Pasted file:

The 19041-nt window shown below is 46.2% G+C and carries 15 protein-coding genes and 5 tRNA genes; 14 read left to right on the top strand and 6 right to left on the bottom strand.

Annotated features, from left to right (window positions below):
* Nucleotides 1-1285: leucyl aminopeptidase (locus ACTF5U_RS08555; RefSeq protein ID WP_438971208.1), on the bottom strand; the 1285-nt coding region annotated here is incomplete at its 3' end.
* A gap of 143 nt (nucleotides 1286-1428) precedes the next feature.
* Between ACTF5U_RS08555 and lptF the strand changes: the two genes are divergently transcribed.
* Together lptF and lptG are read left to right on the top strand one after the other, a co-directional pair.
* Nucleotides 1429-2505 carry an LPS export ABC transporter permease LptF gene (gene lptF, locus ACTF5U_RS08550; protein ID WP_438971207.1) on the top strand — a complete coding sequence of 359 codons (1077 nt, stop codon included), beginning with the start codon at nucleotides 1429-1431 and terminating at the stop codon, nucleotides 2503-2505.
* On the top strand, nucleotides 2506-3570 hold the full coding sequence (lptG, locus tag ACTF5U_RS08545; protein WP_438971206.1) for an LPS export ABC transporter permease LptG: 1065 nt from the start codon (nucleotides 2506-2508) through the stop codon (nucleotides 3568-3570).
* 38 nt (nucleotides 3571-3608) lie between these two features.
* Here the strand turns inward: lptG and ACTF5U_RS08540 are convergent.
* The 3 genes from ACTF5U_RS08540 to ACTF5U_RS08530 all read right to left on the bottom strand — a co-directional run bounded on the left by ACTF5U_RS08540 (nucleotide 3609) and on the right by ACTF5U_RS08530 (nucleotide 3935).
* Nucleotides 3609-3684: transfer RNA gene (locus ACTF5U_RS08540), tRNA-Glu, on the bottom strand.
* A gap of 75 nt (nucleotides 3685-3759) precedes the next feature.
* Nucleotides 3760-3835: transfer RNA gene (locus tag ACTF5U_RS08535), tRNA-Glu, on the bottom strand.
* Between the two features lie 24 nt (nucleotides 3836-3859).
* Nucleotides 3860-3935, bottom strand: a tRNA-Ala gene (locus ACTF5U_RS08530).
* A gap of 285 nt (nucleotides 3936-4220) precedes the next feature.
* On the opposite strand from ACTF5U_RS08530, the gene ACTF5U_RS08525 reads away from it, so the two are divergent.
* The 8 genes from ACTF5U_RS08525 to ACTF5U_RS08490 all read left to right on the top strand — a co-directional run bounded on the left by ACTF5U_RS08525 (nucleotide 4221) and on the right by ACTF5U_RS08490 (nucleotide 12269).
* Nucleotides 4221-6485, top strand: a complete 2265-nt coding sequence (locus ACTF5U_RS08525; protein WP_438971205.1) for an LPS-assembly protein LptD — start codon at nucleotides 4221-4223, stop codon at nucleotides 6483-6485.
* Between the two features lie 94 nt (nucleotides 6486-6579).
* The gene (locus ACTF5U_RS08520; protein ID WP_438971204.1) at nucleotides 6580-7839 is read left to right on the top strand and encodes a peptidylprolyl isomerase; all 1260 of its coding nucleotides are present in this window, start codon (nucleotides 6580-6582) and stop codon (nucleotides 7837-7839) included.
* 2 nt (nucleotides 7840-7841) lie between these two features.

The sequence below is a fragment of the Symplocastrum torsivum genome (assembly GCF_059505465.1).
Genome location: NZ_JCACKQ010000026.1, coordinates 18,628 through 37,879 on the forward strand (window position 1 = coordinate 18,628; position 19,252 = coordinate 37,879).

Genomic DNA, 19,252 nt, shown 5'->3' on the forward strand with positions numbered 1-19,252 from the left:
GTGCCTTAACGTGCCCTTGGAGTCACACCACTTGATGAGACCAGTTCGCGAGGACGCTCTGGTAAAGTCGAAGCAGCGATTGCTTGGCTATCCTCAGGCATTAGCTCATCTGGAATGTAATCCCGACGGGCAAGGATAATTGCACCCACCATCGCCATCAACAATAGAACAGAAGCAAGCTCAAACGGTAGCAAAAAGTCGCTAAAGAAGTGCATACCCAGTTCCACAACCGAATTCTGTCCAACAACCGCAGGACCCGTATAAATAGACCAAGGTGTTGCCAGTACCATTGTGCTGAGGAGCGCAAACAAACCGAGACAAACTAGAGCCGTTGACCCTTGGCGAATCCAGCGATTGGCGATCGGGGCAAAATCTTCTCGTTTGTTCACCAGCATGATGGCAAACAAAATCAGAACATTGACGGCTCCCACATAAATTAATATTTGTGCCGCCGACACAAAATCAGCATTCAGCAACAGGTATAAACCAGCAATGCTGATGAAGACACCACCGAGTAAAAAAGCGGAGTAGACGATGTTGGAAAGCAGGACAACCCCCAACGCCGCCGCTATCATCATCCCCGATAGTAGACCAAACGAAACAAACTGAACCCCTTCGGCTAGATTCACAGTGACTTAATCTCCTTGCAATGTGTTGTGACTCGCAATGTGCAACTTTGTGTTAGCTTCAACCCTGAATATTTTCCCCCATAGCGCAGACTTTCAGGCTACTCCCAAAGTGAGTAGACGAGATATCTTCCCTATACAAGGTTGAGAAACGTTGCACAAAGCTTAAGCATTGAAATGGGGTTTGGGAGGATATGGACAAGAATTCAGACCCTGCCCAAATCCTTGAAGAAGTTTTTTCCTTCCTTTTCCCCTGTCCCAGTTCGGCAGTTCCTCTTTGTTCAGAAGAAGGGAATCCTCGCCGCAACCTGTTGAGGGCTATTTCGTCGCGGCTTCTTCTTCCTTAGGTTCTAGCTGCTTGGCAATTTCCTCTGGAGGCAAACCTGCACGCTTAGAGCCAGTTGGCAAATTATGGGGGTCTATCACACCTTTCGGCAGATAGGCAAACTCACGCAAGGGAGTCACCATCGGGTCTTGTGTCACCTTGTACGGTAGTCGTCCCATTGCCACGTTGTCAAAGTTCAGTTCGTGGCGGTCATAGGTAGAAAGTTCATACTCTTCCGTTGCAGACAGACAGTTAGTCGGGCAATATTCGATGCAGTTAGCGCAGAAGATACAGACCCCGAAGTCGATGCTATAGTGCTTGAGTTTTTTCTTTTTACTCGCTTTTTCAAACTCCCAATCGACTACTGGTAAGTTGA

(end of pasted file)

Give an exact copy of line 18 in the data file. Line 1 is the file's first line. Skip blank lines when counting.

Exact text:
* On the opposite strand from ACTF5U_RS08530, the gene ACTF5U_RS08525 reads away from it, so the two are divergent.